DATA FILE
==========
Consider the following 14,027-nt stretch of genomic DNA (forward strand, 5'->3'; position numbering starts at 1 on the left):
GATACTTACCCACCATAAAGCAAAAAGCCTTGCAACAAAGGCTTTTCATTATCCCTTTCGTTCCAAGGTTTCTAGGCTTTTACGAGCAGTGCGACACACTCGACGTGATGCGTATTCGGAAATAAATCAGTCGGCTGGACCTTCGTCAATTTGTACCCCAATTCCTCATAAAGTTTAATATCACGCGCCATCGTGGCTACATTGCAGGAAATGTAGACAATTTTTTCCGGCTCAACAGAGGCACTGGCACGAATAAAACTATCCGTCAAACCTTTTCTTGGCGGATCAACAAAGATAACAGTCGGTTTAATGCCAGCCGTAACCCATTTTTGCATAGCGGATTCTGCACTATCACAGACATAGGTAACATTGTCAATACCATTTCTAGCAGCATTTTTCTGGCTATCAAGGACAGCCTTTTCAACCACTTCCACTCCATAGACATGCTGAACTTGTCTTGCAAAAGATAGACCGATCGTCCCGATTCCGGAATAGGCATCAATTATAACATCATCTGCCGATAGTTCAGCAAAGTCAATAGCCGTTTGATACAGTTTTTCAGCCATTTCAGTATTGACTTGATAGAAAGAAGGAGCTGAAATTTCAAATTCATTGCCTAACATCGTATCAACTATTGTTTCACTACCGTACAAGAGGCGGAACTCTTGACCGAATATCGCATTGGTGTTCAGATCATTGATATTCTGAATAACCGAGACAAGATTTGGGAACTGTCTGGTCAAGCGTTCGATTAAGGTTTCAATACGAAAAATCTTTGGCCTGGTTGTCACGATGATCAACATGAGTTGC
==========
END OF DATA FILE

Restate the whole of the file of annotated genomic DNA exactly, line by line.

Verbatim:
Consider the following 14,027-nt stretch of genomic DNA (forward strand, 5'->3'; position numbering starts at 1 on the left):
GATACTTACCCACCATAAAGCAAAAAGCCTTGCAACAAAGGCTTTTCATTATCCCTTTCGTTCCAAGGTTTCTAGGCTTTTACGAGCAGTGCGACACACTCGACGTGATGCGTATTCGGAAATAAATCAGTCGGCTGGACCTTCGTCAATTTGTACCCCAATTCCTCATAAAGTTTAATATCACGCGCCATCGTGGCTACATTGCAGGAAATGTAGACAATTTTTTCCGGCTCAACAGAGGCACTGGCACGAATAAAACTATCCGTCAAACCTTTTCTTGGCGGATCAACAAAGATAACAGTCGGTTTAATGCCAGCCGTAACCCATTTTTGCATAGCGGATTCTGCACTATCACAGACATAGGTAACATTGTCAATACCATTTCTAGCAGCATTTTTCTGGCTATCAAGGACAGCCTTTTCAACCACTTCCACTCCATAGACATGCTGAACTTGTCTTGCAAAAGATAGACCGATCGTCCCGATTCCGGAATAGGCATCAATTATAACATCATCTGCCGATAGTTCAGCAAAGTCAATAGCCGTTTGATACAGTTTTTCAGCCATTTCAGTATTGACTTGATAGAAAGAAGGAGCTGAAATTTCAAATTCATTGCCTAACATCGTATCAACTATTGTTTCACTACCGTACAAGAGGCGGAACTCTTGACCGAATATCGCATTGGTGTTCAGATCATTGATATTCTGAATAACCGAGACAAGATTTGGGAACTGTCTGGTCAAGCGTTCGATTAAGGTTTCAATACGAAAAATCTTTGGCCTGGTTGTCACGATGATCAACATGAGTTGC